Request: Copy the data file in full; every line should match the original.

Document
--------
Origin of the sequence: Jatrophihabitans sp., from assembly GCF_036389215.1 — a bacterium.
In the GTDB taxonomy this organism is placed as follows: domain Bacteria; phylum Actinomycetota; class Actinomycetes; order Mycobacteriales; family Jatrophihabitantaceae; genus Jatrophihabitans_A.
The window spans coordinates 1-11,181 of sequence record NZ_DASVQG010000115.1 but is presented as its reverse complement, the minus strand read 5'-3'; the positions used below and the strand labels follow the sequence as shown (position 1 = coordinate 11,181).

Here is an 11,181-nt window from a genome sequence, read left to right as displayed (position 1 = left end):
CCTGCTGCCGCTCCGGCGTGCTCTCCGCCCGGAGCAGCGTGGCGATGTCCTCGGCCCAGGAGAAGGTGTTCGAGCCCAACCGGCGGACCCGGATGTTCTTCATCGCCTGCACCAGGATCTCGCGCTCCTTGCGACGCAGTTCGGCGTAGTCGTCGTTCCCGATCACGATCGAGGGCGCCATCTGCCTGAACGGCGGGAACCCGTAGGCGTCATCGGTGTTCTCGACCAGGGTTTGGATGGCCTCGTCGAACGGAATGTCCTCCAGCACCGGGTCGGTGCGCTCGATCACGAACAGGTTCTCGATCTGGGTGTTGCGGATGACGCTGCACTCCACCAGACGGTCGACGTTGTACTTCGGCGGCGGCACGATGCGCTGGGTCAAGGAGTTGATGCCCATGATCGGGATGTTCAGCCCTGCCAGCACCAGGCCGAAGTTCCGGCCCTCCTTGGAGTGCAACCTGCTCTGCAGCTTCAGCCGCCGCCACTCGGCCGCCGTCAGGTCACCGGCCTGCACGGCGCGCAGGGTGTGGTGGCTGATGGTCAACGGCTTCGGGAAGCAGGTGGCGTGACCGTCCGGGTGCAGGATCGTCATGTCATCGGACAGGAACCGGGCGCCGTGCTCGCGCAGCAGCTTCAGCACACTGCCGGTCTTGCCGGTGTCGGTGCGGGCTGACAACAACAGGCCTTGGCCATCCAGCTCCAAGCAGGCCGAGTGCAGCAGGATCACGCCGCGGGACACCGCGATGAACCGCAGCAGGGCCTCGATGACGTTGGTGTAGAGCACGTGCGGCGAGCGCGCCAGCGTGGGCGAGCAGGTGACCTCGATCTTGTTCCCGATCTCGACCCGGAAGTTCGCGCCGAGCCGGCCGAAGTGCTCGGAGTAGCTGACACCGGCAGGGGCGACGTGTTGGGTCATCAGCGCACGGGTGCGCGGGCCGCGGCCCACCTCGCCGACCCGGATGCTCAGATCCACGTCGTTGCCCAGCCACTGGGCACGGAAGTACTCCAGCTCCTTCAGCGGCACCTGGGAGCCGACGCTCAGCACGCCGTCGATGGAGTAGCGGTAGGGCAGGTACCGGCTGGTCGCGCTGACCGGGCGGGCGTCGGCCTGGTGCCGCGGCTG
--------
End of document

Origin of the sequence: Jatrophihabitans sp., from assembly GCF_036389215.1 — a bacterium.
In the GTDB taxonomy this organism is placed as follows: domain Bacteria; phylum Actinomycetota; class Actinomycetes; order Mycobacteriales; family Jatrophihabitantaceae; genus Jatrophihabitans_A.
The window spans coordinates 1-11,181 of sequence record NZ_DASVQG010000115.1 but is presented as its reverse complement, the minus strand read 5'-3'; the positions used below and the strand labels follow the sequence as shown (position 1 = coordinate 11,181).

Here is an 11,181-nt window from a genome sequence, read left to right as displayed (position 1 = left end):
CCTGCTGCCGCTCCGGCGTGCTCTCCGCCCGGAGCAGCGTGGCGATGTCCTCGGCCCAGGAGAAGGTGTTCGAGCCCAACCGGCGGACCCGGATGTTCTTCATCGCCTGCACCAGGATCTCGCGCTCCTTGCGACGCAGTTCGGCGTAGTCGTCGTTCCCGATCACGATCGAGGGCGCCATCTGCCTGAACGGCGGGAACCCGTAGGCGTCATCGGTGTTCTCGACCAGGGTTTGGATGGCCTCGTCGAACGGAATGTCCTCCAGCACCGGGTCGGTGCGCTCGATCACGAACAGGTTCTCGATCTGGGTGTTGCGGATGACGCTGCACTCCACCAGACGGTCGACGTTGTACTTCGGCGGCGGCACGATGCGCTGGGTCAAGGAGTTGATGCCCATGATCGGGATGTTCAGCCCTGCCAGCACCAGGCCGAAGTTCCGGCCCTCCTTGGAGTGCAACCTGCTCTGCAGCTTCAGCCGCCGCCACTCGGCCGCCGTCAGGTCACCGGCCTGCACGGCGCGCAGGGTGTGGTGGCTGATGGTCAACGGCTTCGGGAAGCAGGTGGCGTGACCGTCCGGGTGCAGGATCGTCATGTCATCGGACAGGAACCGGGCGCCGTGCTCGCGCAGCAGCTTCAGCACACTGCCGGTCTTGCCGGTGTCGGTGCGGGCTGACAACAACAGGCCTTGGCCATCCAGCTCCAAGCAGGCCGAGTGCAGCAGGATCACGCCGCGGGACACCGCGATGAACCGCAGCAGGGCCTCGATGACGTTGGTGTAGAGCACGTGCGGCGAGCGCGCCAGCGTGGGCGAGCAGGTGACCTCGATCTTGTTCCCGATCTCGACCCGGAAGTTCGCGCCGAGCCGGCCGAAGTGCTCGGAGTAGCTGACACCGGCAGGGGCGACGTGTTGGGTCATCAGCGCACGGGTGCGCGGGCCGCGGCCCACCTCGCCGACCCGGATGCTCAGATCCACGTCGTTGCCCAGCCACTGGGCACGGAAGTACTCCAGCTCCTTCAGCGGCACCTGGGAGCCGACGCTCAGCACGCCGTCGATGGAGTAGCGGTAGGGCAGGTACCGGCTGGTCGCGCTGACCGGGCGGGCGTCGGCCTGGTGCCGCGGCTG